Proceeding the next day "through plashes, puddles, thick, thin, wet, and dry," he reached Coventry, and was there entertained two or three days by Dr. Holland, the once well-known Philemon, who used, in translation, more paper and fewer pens than any other writer before or since; and who "would not let Suetonius be Tranquillus." After leaving him, he was welcomed at Lichfield by an acquaintance, who offered him money also, which it was against the bond to accept, and supplied him with "good provant." The next day's was no pleasant journey.
That Wednesday I a weary way did pass,
Rain, wind, stones, dirt, and dabbling dewy grass,
With here and there a pelting scattered village,
Which yielded me no charity or pillage;
For all the day, nor yet the night that follow'd,
One drop of drink I am sure my gullet swallow'd.
At night I came to a stony town call'd Stone,
Where I knew none, nor was I known of none.
I therefore through the streets held on my pace,
Some two miles farther, to some resting place.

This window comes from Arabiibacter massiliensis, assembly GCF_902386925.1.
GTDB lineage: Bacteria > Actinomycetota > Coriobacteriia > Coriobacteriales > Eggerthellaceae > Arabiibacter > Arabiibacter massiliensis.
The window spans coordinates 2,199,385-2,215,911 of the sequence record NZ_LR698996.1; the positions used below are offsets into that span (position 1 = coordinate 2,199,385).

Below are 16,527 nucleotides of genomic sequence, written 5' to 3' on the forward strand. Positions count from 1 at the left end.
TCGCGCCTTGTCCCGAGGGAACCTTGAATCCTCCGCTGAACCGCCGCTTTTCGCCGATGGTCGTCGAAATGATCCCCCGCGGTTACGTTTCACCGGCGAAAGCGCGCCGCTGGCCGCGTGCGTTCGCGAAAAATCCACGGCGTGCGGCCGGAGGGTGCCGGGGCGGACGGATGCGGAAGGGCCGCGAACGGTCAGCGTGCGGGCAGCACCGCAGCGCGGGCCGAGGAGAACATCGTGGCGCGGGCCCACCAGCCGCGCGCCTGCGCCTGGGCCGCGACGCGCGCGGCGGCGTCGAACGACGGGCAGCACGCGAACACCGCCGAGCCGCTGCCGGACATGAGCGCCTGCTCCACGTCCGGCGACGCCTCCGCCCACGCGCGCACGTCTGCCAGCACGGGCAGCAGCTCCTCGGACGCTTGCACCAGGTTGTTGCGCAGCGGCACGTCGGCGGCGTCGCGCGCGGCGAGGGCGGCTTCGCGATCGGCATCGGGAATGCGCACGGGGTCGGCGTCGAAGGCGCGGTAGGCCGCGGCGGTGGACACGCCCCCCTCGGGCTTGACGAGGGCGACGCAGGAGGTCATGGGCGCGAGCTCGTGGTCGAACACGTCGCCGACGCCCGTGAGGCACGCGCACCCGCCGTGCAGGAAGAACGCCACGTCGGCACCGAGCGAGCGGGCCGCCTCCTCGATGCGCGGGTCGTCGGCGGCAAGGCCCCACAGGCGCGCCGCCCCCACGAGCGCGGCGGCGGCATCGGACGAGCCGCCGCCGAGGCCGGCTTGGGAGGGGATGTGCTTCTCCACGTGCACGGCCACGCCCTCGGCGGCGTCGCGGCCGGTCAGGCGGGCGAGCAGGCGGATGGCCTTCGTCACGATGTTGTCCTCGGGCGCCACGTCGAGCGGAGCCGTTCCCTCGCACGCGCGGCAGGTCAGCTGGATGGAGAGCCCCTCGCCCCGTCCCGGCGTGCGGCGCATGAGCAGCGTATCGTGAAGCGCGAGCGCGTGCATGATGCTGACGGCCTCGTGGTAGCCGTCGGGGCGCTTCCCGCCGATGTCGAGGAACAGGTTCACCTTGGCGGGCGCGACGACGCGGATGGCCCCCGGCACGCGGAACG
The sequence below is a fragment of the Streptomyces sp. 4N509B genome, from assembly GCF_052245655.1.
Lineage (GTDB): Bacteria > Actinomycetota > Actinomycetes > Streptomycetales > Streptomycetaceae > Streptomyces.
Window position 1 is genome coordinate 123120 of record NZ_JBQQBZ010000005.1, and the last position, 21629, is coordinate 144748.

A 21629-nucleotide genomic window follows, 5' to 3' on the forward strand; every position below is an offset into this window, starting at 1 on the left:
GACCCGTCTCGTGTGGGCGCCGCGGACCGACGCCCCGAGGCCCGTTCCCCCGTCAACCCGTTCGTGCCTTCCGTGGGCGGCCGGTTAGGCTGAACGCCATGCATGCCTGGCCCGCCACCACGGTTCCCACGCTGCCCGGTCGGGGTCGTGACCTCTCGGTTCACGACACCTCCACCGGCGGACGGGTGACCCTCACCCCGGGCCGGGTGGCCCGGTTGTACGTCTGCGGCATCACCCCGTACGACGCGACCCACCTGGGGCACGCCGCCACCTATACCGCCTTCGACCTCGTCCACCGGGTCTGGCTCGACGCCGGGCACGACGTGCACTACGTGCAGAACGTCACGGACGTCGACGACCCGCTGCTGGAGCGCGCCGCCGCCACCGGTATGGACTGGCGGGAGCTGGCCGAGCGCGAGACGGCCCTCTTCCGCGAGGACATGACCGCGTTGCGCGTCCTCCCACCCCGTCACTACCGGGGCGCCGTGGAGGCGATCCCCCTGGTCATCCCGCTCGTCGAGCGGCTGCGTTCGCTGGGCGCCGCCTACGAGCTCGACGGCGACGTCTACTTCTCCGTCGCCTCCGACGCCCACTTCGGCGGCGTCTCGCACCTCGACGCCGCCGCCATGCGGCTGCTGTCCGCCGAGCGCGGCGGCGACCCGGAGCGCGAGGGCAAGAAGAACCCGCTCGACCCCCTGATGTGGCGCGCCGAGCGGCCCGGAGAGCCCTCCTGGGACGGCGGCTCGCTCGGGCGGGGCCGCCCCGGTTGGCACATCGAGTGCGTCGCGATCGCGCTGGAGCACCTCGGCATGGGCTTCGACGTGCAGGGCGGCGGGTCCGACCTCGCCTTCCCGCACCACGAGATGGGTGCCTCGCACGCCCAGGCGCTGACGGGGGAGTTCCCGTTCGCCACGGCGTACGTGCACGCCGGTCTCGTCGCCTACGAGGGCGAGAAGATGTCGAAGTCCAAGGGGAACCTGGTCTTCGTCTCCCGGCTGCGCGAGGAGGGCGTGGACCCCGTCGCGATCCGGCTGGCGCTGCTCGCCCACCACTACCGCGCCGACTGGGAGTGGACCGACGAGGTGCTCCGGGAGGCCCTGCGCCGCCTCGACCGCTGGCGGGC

At last I spied a meadow newly mowed,
The hay was rotten, the ground half o'er-flowed:
We made a breach and entered, horse and man,
There our pavilion we to pitch began,
Which we erected with green broom and hay,
To expel the cold and keep the rain away;
The sky all muffled in a cloud 'gan lower,
And presently there fell a mighty shower,
Which without intermission down did pour
From ten at night until the morning's four.
We all this time close in our couch did lie,
Which being well compacted kept us dry.
Sir Urien Legh entertained him with right old hospitality at Adlington, near Macclesfield, from the Thursday-night till Monday-noon, — having him at his own table; though Taylor had not "shifted a shirt" since he left London. Sir Urien gave him a letter to his kinsman, Edmund Prestwitch, a good esquire, near Manchester; there he was lodged and fed, and shaved, and his horse (for the second time) shod; and for this gentleman's sake he was sumptuously entertained by the people of Manchester, Mr. Prestwitch sending a man and horse to guide him, and bear his expenses through the county. But his recommendation sufficed in lieu of all charges at Manchester: the kindness which he there experienced, Taylor thus relates:—
Their loves they on the tenter-hooks did rack,
Roast, boiled, baked, too-too-much, white, claret, sack;
Nothing they thought too heavy, or too hot,
Cann followed cann, and pot succeeded pot.
Thus what they could do, all they thought too little,